We’re speaking because you’re doing a rare solo show at the Fonda Theatre in Los Angeles. I’m curious about your relationship with LA, because your film career doesn’t seem to center on Hollywood.

No, not at all. I used to visit Los Angeles and it felt so different from what we know in Europe. It was all sort of a fantasy. Then when I started to work with Beck [on the album IRM], it made the place much more real. I became close to someone who was born and raised there and who was part of the city. Through him, I started to like Los Angeles quite a lot. I loved the musical scene. It was quite distant from the movie scene—what I thought Los Angeles was only about.

So you feel different coming to LA as a musician, rather than an actor?

I do. Because as an actor I’m nothing in America. When I come as an actor I’m hoping for work, you know? I’m hoping to meet the right people. Whereas with music I’m very much who I am, and I have nothing to ask. I feel much freer. With music I know where I stand, and with the cinema it’s much more uncomfortable.

I read that you’re actually uncomfortable in the role of an entertainer or performer. Given that, how are you translating your new album for the stage?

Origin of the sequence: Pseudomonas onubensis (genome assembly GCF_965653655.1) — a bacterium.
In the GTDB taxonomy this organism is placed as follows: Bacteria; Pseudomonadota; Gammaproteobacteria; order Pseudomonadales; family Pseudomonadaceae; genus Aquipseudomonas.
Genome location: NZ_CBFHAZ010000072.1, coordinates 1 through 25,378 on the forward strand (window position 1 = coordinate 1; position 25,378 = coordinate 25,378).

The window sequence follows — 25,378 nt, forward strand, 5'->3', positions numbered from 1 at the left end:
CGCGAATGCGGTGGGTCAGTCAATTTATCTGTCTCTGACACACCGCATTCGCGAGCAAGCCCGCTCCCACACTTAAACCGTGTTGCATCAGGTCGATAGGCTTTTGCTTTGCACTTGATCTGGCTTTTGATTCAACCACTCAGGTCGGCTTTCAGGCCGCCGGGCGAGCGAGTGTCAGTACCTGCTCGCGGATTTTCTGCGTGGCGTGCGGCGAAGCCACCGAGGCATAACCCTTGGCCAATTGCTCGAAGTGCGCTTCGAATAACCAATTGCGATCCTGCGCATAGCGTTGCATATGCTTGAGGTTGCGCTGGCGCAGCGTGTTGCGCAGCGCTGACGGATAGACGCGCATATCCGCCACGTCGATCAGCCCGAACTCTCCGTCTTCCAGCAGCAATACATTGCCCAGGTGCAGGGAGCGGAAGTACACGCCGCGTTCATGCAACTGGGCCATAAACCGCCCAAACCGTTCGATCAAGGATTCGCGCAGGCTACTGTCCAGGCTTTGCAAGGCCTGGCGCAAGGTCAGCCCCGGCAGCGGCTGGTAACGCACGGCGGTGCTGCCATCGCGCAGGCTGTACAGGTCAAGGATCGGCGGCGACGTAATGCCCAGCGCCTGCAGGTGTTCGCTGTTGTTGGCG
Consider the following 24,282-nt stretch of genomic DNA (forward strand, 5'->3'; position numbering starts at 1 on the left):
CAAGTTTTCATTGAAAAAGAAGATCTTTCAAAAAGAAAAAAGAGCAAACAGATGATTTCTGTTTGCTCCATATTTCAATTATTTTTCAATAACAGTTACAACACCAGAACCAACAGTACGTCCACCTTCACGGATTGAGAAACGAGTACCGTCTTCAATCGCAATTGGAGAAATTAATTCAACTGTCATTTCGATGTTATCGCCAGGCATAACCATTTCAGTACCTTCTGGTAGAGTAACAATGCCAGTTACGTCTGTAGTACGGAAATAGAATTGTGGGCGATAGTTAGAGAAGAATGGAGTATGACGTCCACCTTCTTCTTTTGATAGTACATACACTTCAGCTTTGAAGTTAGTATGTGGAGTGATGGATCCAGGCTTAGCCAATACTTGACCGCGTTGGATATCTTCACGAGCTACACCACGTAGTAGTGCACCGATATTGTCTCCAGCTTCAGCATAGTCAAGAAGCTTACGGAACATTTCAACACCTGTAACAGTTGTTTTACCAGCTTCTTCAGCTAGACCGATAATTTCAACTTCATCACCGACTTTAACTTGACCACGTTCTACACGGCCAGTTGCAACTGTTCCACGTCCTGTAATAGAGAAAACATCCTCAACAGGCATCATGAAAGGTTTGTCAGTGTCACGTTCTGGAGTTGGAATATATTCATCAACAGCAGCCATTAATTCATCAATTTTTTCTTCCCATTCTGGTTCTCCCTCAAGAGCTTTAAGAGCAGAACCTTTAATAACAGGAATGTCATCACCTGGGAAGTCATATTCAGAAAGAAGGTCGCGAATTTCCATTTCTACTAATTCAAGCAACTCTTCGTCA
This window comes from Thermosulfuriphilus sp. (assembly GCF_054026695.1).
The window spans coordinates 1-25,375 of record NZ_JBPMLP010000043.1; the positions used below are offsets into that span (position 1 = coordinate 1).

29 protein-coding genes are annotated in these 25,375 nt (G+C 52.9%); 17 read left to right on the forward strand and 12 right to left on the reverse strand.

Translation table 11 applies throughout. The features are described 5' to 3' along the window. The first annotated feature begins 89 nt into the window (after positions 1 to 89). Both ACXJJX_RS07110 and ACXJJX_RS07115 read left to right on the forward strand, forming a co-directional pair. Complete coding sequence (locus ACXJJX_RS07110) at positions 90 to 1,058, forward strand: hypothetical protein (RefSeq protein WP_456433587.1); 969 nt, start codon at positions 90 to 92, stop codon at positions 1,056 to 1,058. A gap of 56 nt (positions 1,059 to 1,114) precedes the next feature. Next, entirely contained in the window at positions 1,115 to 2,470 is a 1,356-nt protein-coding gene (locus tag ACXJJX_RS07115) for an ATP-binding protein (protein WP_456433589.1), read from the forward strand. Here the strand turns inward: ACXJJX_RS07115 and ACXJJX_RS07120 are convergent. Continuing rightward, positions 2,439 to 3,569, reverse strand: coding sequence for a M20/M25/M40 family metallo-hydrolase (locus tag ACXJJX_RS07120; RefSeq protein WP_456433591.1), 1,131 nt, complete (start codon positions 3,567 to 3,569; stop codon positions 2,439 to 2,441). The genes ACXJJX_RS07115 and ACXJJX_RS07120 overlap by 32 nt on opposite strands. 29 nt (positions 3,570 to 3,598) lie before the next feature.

“The way Rest was done, it’s not a mourning album. On the contrary, it’s very much about life and about the fact that I’m still living.”

I feel that I’m more at peace with the fact that I’m not a performer, and in that sense I do it the way I am. I’m not trying very hard to be someone else, or to suddenly break out dancing. That’s not who I am. I understand now that the people who come to see me know that I have the voice that I have, and I have my personality, and that’s all I have to offer. Rest is a very intimate album and I wanted the whole stage to be very minimal and possibly a little mysterious. To not be completely obvious. I needed some shade, because the lyrics are so intimate. With the story behind the album, I had to keep it modest in a way.

I also read that you originally didn’t want to tour Rest. Why did you change your mind?

It was a real question. I didn’t know, because a lot of the songs are about my sister who died and my father and very much the idea of loss and grief. I didn’t know if I could tour with it—if it was going to be a nightmare to think about it all the time. But the songs aren’t all about them and about that, and it’s a very precious moment for me to be able to focus on them again. The way that the album was done, it’s not a mourning album. On the contrary, it’s very much about life and about the fact that I’m still living.

Have the songs taken on a new meaning at all since you’ve been performing them live?

With the festivals and the shows, I tend to look at the songs with a real tenderness. It’s not an emotional show, but it’s a precious moment and I know it’ll end.

What do you think your father would say about the album, if he was still alive?

I have no idea. I think as a father he would be proud of anything, but it doesn’t mean it’s good [laughs]. FL